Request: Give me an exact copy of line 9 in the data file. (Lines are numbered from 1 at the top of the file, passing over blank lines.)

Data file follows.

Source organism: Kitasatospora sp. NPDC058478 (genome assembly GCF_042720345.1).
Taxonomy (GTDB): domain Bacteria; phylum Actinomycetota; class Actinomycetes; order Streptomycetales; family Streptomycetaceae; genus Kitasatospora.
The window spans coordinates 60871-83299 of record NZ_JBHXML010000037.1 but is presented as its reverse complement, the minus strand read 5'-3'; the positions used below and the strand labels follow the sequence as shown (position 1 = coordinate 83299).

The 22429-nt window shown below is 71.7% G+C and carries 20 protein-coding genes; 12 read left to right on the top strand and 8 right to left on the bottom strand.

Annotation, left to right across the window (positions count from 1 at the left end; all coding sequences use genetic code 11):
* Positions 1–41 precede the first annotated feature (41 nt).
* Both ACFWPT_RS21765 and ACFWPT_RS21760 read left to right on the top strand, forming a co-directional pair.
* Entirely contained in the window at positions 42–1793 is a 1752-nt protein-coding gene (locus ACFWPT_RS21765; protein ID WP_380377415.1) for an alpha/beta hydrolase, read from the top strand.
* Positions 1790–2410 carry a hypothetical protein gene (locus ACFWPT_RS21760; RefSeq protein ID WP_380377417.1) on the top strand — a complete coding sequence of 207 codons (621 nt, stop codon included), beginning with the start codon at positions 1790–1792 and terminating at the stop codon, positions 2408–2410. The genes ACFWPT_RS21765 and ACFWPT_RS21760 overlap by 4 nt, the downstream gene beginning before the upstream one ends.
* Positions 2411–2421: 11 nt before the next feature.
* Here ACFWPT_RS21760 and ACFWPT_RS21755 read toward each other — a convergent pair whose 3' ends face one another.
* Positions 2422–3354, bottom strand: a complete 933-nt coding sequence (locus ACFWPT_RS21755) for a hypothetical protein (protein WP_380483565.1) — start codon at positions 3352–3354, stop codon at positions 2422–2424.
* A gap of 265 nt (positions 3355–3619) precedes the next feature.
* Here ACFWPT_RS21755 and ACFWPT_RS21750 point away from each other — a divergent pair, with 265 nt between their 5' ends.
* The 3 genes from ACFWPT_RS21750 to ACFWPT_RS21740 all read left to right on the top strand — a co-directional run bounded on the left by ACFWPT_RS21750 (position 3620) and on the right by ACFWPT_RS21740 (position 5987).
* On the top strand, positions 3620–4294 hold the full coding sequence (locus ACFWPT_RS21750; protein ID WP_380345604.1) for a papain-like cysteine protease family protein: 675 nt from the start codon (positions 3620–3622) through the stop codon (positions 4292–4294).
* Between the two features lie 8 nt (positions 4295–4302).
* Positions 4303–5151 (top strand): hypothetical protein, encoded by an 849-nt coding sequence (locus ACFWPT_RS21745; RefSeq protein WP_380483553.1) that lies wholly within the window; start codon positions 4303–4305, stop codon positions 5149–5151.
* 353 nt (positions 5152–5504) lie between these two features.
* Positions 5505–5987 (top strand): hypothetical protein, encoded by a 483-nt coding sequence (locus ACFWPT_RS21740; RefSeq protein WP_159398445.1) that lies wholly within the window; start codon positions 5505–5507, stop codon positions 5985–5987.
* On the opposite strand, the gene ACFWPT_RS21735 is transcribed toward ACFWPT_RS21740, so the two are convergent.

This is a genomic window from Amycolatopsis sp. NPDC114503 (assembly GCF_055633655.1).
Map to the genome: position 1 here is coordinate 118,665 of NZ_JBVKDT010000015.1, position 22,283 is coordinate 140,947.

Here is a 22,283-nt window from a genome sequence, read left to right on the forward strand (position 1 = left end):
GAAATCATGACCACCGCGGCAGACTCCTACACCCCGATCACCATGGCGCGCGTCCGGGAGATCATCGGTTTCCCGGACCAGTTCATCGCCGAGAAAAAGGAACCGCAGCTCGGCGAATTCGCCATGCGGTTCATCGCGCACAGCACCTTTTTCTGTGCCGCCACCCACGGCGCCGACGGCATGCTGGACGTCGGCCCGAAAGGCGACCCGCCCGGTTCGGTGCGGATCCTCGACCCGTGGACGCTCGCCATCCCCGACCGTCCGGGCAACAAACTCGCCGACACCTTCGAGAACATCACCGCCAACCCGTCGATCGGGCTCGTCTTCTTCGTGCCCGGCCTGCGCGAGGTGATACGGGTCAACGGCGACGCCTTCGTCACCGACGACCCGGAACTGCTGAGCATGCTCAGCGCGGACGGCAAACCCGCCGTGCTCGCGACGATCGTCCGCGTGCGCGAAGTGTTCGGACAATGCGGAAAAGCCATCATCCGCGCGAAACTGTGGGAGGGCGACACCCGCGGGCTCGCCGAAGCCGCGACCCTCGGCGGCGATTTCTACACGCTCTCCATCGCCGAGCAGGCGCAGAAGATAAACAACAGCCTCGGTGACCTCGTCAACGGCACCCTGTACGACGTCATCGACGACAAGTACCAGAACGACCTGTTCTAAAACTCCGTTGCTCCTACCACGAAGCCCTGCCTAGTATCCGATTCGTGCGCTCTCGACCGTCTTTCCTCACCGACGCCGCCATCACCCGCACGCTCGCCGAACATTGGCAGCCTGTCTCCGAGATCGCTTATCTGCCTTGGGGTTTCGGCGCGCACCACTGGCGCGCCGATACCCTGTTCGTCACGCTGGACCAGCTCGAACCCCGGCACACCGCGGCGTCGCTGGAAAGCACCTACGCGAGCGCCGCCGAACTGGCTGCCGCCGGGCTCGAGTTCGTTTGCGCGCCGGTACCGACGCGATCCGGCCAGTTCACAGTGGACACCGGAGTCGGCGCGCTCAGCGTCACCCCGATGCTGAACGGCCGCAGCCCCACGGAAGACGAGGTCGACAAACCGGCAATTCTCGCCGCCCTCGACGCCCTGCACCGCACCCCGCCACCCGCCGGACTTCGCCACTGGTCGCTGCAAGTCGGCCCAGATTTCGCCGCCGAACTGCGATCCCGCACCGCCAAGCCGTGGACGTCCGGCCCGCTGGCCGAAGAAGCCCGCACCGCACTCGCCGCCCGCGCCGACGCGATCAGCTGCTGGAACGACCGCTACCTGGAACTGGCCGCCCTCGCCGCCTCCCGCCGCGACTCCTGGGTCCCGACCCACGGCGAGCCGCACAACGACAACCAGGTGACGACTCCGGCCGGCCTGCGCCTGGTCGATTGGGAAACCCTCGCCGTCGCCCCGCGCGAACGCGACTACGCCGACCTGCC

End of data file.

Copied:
* Positions 1790–2410 carry a hypothetical protein gene (locus ACFWPT_RS21760; RefSeq protein ID WP_380377417.1) on the top strand — a complete coding sequence of 207 codons (621 nt, stop codon included), beginning with the start codon at positions 1790–1792 and terminating at the stop codon, positions 2408–2410. The genes ACFWPT_RS21765 and ACFWPT_RS21760 overlap by 4 nt, the downstream gene beginning before the upstream one ends.